0 comments on “The Ninth Circuit Reaffirms a Key Principle of §1983 Litigation – A Plaintiff Must Present Evidence That a Defendant Actually Participated in the Violation of the Plaintiff’s Rights”

The Ninth Circuit Reaffirms a Key Principle of §1983 Litigation – A Plaintiff Must Present Evidence That a Defendant Actually Participated in the Violation of the Plaintiff’s Rights

By Mitch Wrosch From November 2005 to August 2013, Plaintiff William King was incarcerated at Twin Towers Correctional Facility, a Los Angeles County jail, where he was held as a civil detainee while awaiting the adjudication of an involuntary commitment…

0 comments on “Burke Obtains Summary Judgment in Retaliation Case”

Burke Obtains Summary Judgment in Retaliation Case

By Carmen M. Aguado On May 17, 2018, USDC Judge Jesus G. Bernal granted summary judgment in favor of the County of San Bernardino (“County”) and individually named County employees (collectively, “Defendants”) in Eric Bahra v. County of San Bernardino,…

0 comments on “SCOTUS Reverses Ninth Circuit And Finds Officer Is Immune From Liability In Excessive Force Case”

SCOTUS Reverses Ninth Circuit And Finds Officer Is Immune From Liability In Excessive Force Case

On April 2, 2018, the Supreme Court of the United States, in Andrew Kisela v. Amy Hughes, granted summary judgment in favor of police officer Andrew Kisela on the grounds that he was entitled to a qualified immunity – an…

0 comments on “The Cost Of Confidentiality: Employers Must Weigh Options When Settling Sexual Harassment Claims”

The Cost Of Confidentiality: Employers Must Weigh Options When Settling Sexual Harassment Claims

By Paloma Peracchio The price of confidentiality just went up.  Following the passage of the Tax Cuts and Jobs Act (the “Tax Act”) in December 2017, employers entering into settlement agreements with employees for claims of sexual harassment or sexual…

0 comments on “Is Your Harassment Prevention Training Legally Compliant?”

Is Your Harassment Prevention Training Legally Compliant?

By Traci Park, Kelly Trainer & Meaghan Snyder Most agencies have sexual harassment training.  But the laws constantly evolve.  Read on to find out the new requirements for what your training must include to address sexual orientation, gender identity, and…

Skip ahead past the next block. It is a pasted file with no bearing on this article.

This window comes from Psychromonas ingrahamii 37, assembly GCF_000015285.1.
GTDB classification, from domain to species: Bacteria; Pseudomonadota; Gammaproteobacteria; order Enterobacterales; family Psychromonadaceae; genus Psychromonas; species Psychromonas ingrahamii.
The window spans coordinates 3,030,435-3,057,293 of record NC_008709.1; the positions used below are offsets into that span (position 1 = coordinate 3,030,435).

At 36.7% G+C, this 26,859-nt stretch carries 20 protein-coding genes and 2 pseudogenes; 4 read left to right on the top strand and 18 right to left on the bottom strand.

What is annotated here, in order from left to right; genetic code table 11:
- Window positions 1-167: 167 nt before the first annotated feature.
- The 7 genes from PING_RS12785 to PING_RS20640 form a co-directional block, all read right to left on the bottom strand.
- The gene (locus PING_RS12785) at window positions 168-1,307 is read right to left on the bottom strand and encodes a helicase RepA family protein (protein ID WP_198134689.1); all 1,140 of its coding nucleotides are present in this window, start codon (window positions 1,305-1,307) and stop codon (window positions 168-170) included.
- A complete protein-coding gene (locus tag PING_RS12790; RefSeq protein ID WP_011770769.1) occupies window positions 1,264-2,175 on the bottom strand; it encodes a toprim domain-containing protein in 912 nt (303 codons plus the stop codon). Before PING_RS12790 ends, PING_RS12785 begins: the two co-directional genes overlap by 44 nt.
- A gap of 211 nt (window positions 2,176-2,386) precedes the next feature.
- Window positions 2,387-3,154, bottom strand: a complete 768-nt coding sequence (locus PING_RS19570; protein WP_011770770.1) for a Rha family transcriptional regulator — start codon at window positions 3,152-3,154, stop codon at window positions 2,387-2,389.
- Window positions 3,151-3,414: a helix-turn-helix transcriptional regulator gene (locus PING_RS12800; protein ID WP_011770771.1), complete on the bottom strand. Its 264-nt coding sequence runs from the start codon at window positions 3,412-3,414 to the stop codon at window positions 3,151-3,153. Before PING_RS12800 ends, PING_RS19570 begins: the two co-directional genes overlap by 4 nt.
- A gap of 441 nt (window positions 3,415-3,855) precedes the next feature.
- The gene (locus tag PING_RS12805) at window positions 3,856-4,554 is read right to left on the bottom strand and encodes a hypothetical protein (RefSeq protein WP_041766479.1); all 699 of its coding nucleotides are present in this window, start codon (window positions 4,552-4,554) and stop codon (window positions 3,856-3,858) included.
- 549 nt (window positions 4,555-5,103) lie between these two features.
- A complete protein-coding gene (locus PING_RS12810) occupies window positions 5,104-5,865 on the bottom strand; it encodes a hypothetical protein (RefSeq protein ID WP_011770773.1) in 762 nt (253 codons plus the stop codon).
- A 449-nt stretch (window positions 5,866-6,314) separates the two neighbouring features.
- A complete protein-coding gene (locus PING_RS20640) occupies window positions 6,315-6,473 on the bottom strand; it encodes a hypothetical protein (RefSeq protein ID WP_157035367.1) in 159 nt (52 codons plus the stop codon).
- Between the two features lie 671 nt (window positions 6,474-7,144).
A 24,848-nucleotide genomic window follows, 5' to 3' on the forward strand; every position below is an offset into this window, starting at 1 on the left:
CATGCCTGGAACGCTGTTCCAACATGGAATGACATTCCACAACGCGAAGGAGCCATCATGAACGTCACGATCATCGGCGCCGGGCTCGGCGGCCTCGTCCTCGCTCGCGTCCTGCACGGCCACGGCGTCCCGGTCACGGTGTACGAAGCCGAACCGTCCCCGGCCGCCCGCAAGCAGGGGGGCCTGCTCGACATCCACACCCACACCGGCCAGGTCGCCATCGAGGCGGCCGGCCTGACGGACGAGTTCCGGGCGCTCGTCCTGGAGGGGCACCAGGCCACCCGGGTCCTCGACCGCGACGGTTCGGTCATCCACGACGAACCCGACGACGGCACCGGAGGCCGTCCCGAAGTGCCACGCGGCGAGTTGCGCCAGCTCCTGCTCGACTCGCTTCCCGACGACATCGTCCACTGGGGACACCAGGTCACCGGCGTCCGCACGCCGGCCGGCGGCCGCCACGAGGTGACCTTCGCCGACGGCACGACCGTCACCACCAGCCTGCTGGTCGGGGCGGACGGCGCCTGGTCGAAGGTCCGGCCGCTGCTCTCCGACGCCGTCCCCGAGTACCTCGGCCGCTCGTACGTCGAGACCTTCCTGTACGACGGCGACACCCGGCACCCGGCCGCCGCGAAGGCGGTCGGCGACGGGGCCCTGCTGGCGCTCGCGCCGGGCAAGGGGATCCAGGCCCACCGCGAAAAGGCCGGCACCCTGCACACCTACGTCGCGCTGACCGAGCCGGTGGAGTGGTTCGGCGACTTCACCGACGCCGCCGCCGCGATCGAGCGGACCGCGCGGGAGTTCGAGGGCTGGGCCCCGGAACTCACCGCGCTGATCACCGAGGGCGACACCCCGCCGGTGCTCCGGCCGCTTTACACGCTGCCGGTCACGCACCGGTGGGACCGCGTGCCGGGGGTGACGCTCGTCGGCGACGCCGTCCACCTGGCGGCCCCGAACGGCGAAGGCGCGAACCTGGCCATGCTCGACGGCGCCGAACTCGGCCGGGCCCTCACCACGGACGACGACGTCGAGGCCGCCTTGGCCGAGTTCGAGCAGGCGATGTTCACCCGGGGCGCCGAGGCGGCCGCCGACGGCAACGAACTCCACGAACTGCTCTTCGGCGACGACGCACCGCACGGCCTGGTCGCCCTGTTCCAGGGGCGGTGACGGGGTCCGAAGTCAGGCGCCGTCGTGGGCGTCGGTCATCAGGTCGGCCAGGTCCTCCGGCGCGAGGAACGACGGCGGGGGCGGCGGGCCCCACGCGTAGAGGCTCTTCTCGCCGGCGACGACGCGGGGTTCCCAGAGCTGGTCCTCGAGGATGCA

0 comments on “Protecting the Decision-Makers: Appellate Decision Safeguards the Deliberative Process in Public Records Act Case”

Protecting the Decision-Makers: Appellate Decision Safeguards the Deliberative Process in Public Records Act Case

by Algeria R. Ford In Labor and Workforce Development Agency v. Superior Court of Sacramento County, et al., the California Court of Appeal recently dealt with a case involving the balance between open government principles and the need for confidentiality…

0 comments on “2018 Brings New Restrictions On Employers’ Inquiries Into Salary History And Conviction History”

2018 Brings New Restrictions On Employers’ Inquiries Into Salary History And Conviction History

By Katy A. Suttorp Last month, Governor Brown signed two pieces of legislation, both taking effect on January 1, 2018, which involve changes to the types of information employers may seek from applicants and when (or if) that information may…

0 comments on “ACLU of Southern California v. Superior Court: Release or Not to Release?”

ACLU of Southern California v. Superior Court: Release or Not to Release?

By Sergio Rudin In a recent decision, the California Supreme Court was confronted with the question of whether the Los Angeles Police Department and Los Angeles County Sherriff’s Department properly withheld the production of Automated License Plate Reader (ALPR) data…

1 comment on “What You Say Online Can and Will Be Used Against You”

What You Say Online Can and Will Be Used Against You

By Traci I. Park and Kelly A. Trainer With increasing frequency, litigants are seeking access to content posted on social media platforms to use as evidence in civil and criminal matters.  Given that millions of people take to social media…